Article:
In January last year, the US-backed Iraqi Governing Council incurred the wrath of Iraqi women by ordering that Islamic law, or sharia, replace the civil code that had governed family and divorce law since the 1950s.
Jurisprudence in Canada took a hit in December when former Attorney General Marion Boyd released her long-awaited report on the permissibility of Sharia law under the Arbitration Act of the Province of Ontario.
Amina Wadud, Professor of Islamic Studies at Virginia Commonwealth University and author of Qur'an and Woman: Rereading the Sacred Text from a Woman's Perspective, was speaking as part of a series sponsored by York University and the Noor Cultural Centre.
The Muslim Canadian Congress has welcomed the legislation presented by Justice Minister Irvin Cotler that re-defines marriage to include same-sex partners, and has urged Muslims and other minority groups to stand in solidarity with gays and lesbians.
Based on its preliminary analysis, the Canadian Council of Muslim Women is deeply concerned about the recommendations contained in Marion Boyd’s report, Dispute Resolution in Family Law: Protecting Choice, Promoting Inclusion.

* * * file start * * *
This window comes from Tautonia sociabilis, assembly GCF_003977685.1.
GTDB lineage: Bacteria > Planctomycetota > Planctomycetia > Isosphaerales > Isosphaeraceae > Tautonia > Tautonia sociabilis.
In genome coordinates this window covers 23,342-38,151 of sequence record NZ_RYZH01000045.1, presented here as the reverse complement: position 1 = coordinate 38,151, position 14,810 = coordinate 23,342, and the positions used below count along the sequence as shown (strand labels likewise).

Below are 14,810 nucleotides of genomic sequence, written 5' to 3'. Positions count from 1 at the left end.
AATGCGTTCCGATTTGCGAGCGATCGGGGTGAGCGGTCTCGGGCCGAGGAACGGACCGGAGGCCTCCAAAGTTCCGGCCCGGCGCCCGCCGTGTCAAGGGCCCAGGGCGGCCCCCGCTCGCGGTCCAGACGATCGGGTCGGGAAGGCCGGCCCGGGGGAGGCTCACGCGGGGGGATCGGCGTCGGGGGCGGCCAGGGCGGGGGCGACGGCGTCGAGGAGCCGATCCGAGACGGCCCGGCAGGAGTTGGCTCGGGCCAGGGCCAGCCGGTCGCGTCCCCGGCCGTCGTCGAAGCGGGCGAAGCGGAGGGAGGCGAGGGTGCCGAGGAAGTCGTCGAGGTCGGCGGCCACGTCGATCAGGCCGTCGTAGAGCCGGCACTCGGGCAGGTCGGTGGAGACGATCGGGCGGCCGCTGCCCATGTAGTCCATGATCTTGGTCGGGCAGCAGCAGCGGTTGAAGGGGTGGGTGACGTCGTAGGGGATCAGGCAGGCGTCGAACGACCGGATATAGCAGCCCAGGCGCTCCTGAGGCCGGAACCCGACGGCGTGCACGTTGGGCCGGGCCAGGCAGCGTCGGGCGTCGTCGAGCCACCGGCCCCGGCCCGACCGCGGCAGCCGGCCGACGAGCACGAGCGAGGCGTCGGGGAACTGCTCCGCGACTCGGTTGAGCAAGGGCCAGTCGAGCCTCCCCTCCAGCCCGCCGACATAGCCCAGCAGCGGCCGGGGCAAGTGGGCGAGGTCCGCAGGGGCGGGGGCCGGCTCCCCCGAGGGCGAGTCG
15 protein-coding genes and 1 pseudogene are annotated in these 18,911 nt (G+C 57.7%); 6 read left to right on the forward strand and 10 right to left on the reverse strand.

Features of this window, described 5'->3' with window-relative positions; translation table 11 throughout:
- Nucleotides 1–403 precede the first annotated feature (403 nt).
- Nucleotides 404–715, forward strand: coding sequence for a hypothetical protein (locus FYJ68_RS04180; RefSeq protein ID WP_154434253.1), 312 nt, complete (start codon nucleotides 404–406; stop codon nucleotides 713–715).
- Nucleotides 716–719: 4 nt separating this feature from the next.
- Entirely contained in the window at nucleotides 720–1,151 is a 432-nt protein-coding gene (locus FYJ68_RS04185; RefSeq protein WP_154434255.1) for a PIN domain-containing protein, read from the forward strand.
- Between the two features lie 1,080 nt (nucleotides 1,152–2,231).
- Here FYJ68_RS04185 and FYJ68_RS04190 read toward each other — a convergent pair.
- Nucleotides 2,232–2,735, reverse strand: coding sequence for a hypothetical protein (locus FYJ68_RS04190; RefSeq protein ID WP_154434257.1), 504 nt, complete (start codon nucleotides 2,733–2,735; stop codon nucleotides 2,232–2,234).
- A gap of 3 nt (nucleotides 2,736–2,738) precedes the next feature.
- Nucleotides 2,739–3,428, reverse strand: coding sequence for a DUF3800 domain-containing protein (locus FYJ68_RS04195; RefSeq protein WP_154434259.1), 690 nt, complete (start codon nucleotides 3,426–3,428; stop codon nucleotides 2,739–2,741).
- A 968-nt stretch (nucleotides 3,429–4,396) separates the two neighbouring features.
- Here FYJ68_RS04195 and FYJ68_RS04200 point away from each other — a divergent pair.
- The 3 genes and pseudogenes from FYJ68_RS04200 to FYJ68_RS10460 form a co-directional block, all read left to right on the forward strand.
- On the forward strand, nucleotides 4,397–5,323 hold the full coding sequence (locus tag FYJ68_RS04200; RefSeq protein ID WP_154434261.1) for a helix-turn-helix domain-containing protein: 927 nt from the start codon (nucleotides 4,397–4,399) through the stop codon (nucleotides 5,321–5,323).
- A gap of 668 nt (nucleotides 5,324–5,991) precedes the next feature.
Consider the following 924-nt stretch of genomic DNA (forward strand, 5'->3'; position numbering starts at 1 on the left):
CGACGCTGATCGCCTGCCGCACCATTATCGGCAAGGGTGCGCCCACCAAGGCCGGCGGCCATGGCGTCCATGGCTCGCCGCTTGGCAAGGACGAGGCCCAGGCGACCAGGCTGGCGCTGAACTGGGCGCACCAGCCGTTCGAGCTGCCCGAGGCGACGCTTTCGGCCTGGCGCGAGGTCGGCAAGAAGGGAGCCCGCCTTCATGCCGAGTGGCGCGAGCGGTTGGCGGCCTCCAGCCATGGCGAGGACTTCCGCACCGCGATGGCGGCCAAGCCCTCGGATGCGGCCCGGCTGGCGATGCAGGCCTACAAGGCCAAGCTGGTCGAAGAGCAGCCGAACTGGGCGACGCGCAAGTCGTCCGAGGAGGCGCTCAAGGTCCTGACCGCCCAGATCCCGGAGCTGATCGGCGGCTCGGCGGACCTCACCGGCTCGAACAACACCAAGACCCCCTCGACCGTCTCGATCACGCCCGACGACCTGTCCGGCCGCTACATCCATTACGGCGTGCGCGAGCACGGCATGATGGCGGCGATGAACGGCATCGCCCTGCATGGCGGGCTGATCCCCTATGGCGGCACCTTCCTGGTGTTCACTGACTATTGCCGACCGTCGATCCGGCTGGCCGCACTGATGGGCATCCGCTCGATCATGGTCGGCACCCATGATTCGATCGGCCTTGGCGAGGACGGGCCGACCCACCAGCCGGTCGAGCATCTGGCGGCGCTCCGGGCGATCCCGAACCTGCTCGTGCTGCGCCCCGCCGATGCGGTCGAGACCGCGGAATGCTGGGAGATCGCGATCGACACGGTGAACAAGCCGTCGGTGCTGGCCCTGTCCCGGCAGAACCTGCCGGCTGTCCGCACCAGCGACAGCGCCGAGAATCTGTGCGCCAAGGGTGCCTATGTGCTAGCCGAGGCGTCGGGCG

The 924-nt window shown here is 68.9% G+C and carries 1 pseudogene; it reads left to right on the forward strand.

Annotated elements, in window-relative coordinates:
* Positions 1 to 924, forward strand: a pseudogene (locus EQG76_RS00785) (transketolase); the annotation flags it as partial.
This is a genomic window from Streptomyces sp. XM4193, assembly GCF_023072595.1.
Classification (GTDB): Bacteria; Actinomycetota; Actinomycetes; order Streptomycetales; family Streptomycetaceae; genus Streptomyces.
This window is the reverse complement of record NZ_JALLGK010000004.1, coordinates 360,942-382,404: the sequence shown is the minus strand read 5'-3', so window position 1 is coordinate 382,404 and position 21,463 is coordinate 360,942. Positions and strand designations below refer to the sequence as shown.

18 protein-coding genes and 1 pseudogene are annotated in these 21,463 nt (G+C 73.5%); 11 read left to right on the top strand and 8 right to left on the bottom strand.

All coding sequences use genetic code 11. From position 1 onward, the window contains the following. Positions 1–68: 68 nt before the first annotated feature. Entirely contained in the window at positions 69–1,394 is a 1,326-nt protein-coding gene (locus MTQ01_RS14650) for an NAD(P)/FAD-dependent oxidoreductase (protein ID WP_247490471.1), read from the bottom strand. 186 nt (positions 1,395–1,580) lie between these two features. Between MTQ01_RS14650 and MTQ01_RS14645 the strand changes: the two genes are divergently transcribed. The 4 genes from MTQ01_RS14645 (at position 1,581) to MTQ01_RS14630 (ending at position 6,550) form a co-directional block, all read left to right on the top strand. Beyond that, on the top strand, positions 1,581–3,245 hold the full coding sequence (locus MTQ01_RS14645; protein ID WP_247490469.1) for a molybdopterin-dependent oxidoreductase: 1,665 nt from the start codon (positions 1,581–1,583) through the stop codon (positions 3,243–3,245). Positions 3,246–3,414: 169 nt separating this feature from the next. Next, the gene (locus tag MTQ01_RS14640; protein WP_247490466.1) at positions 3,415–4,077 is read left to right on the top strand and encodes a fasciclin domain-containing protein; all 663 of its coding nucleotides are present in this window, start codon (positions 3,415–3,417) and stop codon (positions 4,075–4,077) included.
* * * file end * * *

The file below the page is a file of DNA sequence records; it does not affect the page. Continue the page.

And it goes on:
The Canadian Council of Muslim Women (CCMW) expresses disappointment in Marion Boyd’s report on Ontario’s 1991 Arbitration Act - which the former NDP Government, with Ms. Boyd as a Cabinet minister made law.
As the debate in Canada on whether some of the Sharia provisions may be included in the legal code in the Ontario province, one Muslim community figure has declared that anyone who raises such questions is not a “real Muslim.”
A group called the Canadian Society of Muslims is testing boundaries by establishing the Islamic Institute of Civil Justice to apply the legal code called Shariah, based on the Koran, to settle disputes over property, inheritance, marriage and divorce.